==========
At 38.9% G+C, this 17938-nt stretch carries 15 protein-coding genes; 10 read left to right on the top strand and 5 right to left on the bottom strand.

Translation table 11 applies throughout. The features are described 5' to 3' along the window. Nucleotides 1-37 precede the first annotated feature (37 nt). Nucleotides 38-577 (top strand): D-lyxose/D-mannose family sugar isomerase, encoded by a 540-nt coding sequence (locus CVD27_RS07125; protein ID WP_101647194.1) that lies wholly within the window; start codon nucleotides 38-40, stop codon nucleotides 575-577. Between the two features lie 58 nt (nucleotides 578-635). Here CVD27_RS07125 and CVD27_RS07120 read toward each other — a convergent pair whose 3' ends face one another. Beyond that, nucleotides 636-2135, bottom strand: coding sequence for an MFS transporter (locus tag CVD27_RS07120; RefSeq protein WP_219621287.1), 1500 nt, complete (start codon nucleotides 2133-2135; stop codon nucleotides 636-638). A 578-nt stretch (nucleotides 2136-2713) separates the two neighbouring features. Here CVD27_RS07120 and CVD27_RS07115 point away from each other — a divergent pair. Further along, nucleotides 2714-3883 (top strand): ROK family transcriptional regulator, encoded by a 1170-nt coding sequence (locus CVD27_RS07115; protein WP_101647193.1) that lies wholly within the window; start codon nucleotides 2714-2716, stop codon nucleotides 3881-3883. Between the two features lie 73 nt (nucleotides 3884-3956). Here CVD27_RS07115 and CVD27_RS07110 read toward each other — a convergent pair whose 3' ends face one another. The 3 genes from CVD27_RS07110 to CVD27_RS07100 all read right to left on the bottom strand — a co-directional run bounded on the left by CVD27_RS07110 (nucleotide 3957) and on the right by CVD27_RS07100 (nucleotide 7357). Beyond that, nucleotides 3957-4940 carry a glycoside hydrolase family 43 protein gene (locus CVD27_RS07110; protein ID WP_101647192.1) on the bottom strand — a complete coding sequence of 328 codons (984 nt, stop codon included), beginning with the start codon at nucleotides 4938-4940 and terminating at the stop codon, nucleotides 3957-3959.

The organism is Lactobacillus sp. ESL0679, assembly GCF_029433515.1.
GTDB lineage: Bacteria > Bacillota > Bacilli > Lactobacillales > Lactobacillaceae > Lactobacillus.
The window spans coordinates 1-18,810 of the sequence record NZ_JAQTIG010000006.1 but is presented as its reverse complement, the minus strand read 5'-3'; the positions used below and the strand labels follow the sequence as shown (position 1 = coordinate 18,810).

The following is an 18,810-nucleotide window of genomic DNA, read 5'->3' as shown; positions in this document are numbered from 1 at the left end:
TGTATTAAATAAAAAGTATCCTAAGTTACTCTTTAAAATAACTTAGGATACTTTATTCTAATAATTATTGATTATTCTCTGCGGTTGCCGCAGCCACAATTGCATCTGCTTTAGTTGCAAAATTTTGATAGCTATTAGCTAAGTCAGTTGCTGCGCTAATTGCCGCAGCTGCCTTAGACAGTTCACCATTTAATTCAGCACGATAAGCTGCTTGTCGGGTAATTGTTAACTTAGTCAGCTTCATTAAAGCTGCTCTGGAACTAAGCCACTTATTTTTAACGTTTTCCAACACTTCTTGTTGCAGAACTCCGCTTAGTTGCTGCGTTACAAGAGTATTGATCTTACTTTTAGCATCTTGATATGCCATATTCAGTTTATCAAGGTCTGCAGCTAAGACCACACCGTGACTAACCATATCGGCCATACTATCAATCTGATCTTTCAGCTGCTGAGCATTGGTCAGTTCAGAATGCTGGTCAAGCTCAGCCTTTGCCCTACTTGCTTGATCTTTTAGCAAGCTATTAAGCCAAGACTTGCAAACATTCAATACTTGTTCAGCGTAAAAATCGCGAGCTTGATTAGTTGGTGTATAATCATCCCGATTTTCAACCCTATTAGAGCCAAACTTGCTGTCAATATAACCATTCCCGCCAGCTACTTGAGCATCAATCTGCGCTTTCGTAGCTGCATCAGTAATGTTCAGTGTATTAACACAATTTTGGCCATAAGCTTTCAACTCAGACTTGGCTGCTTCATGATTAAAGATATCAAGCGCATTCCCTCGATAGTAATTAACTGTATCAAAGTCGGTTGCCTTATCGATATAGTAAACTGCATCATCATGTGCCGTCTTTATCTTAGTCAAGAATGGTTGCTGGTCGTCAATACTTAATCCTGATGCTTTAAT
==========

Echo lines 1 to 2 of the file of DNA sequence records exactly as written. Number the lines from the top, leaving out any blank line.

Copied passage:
At 38.9% G+C, this 17938-nt stretch carries 15 protein-coding genes; 10 read left to right on the top strand and 5 right to left on the bottom strand.

Translation table 11 applies throughout. The features are described 5' to 3' along the window. Nucleotides 1-37 precede the first annotated feature (37 nt). Nucleotides 38-577 (top strand): D-lyxose/D-mannose family sugar isomerase, encoded by a 540-nt coding sequence (locus CVD27_RS07125; protein ID WP_101647194.1) that lies wholly within the window; start codon nucleotides 38-40, stop codon nucleotides 575-577. Between the two features lie 58 nt (nucleotides 578-635). Here CVD27_RS07125 and CVD27_RS07120 read toward each other — a convergent pair whose 3' ends face one another. Beyond that, nucleotides 636-2135, bottom strand: coding sequence for an MFS transporter (locus tag CVD27_RS07120; RefSeq protein WP_219621287.1), 1500 nt, complete (start codon nucleotides 2133-2135; stop codon nucleotides 636-638). A 578-nt stretch (nucleotides 2136-2713) separates the two neighbouring features. Here CVD27_RS07120 and CVD27_RS07115 point away from each other — a divergent pair. Further along, nucleotides 2714-3883 (top strand): ROK family transcriptional regulator, encoded by a 1170-nt coding sequence (locus CVD27_RS07115; protein WP_101647193.1) that lies wholly within the window; start codon nucleotides 2714-2716, stop codon nucleotides 3881-3883. Between the two features lie 73 nt (nucleotides 3884-3956). Here CVD27_RS07115 and CVD27_RS07110 read toward each other — a convergent pair whose 3' ends face one another. The 3 genes from CVD27_RS07110 to CVD27_RS07100 all read right to left on the bottom strand — a co-directional run bounded on the left by CVD27_RS07110 (nucleotide 3957) and on the right by CVD27_RS07100 (nucleotide 7357). Beyond that, nucleotides 3957-4940 carry a glycoside hydrolase family 43 protein gene (locus CVD27_RS07110; protein ID WP_101647192.1) on the bottom strand — a complete coding sequence of 328 codons (984 nt, stop codon included), beginning with the start codon at nucleotides 4938-4940 and terminating at the stop codon, nucleotides 3957-3959.